Court Agrees San Diego Firefighters Didn’t Have to Participate in Gay Pride

by Kilian Melloy

EDGE Staff Reporter

Monday October 18, 2010

Four firefighters who say they suffered physical ailments after being compelled to ride in a gay Pride parade won an appeal to their earlier court victory, with one firefighter bragging that the case has cost taxpayers "millions" of dollars.

The firemen were required to fill in for colleagues who had initially agreed to ride in a fire engine in a 2007 Pride parade, but then backed out. The San Diego fire department revised its rules so that by the time of the following year's parade, only volunteers were expected to ride in the parade. But the plaintiffs--Chad Allison, John Ghiotto, Jason Hewitt and Alexander Kane--said that they should never have been compelled to ride in the parade to begin with. They claim that that they were subjected to catcalls and the sight of semi-nude men carrying out "simulated sex acts," and say that what they went through constitutes sexual harassment.

A three-justice appellate panel affirmed the earlier ruling in the firefighters' favor, which awarded them a total of $34,300. The appellate panel also awarded the four with more than half a million dollars in legal costs, reported local newspaper the San Diego Union-Tribune in an Oct. 15 article.

The plaintiffs said that they suffered a variety of physical complaints due to stress after being in the gay parade, including anxiety, headaches, and irritable bowel syndrome.

"I'm happy with the ruling," said Ghiotto. "The amount of money the city has spent on this is amazing--I'll bet it's in the millions by now." Added the firefighter--who, along with the other three plaintiffs, is still with the Dan Diego fire department--"This whole thing could have been solved in a day. They knew two or three days before that we didn't want to be in that parade."

A lawyer with anti-gay Christian legal society Alliance Defense Fund cast the firefighters' dismay at being in the parade as a matter of moral conviction. "Government employees should never be forced to participate in events or acts that violate their sincerely held beliefs," attorney Charles LiMandri said.

"[Hopefully the ruling] will end the city's attempts to defend its act of compelling people to participate in sexually-charged events against their moral and personal convictions," added another of the firefighters' attorneys, Joseph Infranco. The city has not yet determined whether it will appeal the decision once more, but Infranco said that the Alliance Defense Fund was willing to take the issue "all the way to the California Supreme Court."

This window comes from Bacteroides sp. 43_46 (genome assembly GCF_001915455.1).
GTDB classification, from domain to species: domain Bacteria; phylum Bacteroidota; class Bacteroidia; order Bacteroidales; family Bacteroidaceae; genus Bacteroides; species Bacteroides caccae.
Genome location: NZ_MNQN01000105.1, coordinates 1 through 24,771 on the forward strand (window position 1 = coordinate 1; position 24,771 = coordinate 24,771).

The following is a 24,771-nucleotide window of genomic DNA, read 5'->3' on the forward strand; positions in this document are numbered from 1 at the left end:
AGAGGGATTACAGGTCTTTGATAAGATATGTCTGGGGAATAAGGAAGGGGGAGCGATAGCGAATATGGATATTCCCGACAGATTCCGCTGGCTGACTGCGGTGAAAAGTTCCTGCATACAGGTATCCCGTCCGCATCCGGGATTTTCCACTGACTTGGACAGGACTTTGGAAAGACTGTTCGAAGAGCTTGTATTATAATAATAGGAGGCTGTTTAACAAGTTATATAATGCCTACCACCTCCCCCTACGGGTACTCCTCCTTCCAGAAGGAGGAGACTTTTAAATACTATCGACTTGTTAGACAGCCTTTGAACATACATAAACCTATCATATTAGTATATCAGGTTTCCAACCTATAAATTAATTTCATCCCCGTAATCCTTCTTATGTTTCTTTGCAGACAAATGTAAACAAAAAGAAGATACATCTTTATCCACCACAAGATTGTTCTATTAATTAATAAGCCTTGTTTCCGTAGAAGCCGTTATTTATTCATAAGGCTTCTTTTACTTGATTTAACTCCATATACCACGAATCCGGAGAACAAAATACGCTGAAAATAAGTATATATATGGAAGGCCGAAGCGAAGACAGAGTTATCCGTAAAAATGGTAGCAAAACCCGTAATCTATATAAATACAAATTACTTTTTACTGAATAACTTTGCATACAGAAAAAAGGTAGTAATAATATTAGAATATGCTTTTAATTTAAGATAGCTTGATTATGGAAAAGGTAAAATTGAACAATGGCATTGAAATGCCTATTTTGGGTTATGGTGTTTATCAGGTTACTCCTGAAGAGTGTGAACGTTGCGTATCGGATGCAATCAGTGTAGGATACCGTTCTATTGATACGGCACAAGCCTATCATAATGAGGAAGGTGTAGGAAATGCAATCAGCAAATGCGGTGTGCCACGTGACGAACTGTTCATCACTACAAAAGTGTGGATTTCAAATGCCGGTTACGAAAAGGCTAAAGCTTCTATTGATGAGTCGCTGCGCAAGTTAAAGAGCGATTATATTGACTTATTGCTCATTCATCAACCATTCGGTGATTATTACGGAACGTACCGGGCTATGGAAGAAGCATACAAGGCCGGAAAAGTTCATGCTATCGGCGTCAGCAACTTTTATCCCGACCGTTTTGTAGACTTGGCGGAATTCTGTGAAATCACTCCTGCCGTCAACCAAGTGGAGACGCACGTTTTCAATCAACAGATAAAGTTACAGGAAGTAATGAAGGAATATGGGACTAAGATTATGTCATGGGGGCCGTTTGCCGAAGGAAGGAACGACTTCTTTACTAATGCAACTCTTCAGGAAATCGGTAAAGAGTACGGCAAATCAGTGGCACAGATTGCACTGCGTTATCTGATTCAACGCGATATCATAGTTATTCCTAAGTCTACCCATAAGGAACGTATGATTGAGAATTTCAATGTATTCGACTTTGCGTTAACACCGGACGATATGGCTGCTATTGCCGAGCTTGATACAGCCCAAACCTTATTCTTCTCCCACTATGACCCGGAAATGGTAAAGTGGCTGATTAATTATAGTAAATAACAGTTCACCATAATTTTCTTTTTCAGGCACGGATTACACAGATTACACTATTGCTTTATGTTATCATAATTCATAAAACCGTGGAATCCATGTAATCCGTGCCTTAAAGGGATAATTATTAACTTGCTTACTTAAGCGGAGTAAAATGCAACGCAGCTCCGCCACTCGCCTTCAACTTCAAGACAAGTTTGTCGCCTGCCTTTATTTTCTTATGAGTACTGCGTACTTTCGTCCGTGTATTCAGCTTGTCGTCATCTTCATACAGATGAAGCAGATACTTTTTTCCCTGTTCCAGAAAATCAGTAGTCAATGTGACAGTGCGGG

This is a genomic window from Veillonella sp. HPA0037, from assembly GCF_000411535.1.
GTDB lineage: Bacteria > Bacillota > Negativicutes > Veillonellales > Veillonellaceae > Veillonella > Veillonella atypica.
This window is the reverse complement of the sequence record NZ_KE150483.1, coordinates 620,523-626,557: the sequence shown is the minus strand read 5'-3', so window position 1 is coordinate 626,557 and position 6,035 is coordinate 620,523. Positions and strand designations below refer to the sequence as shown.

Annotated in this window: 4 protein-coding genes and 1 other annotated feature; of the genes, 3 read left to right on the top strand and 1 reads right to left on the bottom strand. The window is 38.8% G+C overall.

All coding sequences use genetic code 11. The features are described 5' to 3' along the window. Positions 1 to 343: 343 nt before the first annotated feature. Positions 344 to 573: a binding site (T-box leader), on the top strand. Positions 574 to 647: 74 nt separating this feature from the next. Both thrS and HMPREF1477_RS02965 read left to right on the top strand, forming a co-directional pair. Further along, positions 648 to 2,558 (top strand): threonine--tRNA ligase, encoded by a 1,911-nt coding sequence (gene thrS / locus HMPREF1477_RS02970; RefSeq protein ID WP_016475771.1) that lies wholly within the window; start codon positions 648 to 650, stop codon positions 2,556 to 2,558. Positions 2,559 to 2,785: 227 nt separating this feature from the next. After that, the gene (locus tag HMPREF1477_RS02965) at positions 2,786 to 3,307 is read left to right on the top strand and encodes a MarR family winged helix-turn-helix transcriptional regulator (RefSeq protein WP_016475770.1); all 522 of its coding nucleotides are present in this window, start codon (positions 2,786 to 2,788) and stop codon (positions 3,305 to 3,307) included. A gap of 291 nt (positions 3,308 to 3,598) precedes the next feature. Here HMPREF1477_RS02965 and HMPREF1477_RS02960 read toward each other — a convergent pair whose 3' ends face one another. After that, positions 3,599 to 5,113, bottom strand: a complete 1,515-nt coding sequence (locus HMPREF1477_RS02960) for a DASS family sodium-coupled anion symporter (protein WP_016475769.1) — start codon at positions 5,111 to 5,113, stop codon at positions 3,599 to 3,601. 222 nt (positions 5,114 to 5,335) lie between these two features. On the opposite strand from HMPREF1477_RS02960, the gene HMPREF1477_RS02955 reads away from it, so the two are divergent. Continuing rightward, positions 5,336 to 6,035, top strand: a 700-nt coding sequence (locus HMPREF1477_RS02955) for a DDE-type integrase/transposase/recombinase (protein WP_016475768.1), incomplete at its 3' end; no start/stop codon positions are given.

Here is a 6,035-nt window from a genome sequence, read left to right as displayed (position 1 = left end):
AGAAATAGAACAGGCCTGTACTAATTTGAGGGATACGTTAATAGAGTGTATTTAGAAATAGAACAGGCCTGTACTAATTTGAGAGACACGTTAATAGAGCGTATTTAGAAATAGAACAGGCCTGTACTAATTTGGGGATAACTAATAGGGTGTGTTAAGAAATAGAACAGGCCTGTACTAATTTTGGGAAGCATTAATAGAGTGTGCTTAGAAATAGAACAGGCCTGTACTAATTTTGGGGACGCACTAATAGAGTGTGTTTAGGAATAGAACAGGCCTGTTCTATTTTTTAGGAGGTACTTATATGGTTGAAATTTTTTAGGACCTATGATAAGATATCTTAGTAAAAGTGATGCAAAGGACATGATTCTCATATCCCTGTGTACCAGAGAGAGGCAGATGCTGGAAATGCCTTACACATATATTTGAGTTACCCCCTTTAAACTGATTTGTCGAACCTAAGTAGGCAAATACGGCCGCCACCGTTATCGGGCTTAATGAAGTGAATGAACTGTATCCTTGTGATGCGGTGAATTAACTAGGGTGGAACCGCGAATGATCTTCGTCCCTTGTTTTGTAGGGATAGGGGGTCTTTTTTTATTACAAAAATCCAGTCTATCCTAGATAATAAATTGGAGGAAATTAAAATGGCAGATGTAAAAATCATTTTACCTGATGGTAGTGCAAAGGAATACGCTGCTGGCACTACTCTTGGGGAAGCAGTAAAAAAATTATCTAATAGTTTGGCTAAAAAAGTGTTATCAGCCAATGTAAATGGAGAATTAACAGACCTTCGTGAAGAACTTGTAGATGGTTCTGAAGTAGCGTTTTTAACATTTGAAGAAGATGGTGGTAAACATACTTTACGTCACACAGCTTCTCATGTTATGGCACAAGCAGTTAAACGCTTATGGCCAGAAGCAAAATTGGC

The individual plaintiffs were awarded damages ranging up to $14,200, reported the union-Tribune. The lowest award was in the amount of $5,000. The legal costs and fees the plaintiffs were awarded totaled just under $600,000, plus 7% interest. The firemen say that they were motivated by principle, rather than by money. Their lawyer had originally sought a million dollars each for the firemen.

Infranco told anti-gay religious site OneNewsNow that the goal had not been financial, but to ensure that other firefighters would not be forced into participating in Pride events in the future. San Diego's policy regarding participation in the parade had been changed directly after the 2007 parade in which the four firefighters rode to specify that Pride parade participation would be on a volunteer basis only. The firefighters filed their suit in 2009.

A Feb. 19, 2009, Associated Press report on the first verdict handed down in favor of the firefighters said that according to city officials, the firefighters had not informed their supervisors about having been "sexually harassed" by being subjected to catcalls and to the sight of gay men allegedly making sexually suggestive gestures and "groping" one another.

The first trial ended in a hung jury, but juries in the second and most recent trials agreed that the four had been subjected to an "offensive work environment" because of the alleged conduct of some individuals in the crowd.

The firefighters testified that they did not feel they were at risk, nor did the majority of the people in the crowd act in a sexually provocative manner. Moreover, the firemen seemed not to know themselves whether the crowd's allegedly harassing behavior was pervasive: Kane characterized the conduct he found offensive as both isolated to "pockets" and pervasive, while Allison said that offensive conduct was "intermittent" as well as "pretty much throughout" the event.

San Diego then-fire chief Tracy Jarman--an open lesbian--also met with the men to apologize in person about a week and a half after the 2007 parade. Jarman took the position in 2006 and was hailed as a gay "role model." Jarman was criticized for the incident, but reportedly had no knowledge of the men being compelled to ride in the parade until after the fact. Jarman was not cited in the firefighters' suit.

Jarman retired in 2009.

Kilian Melloy serves as EDGE Media Network's Associate Arts Editor and Staff Contributor. His professional memberships include the National Lesbian & Gay Journalists Association, the Boston Online Film Critics Association, The Gay and Lesbian Entertainment Critics Association, and the Boston Theater Critics Association's Elliot Norton Awards Committee.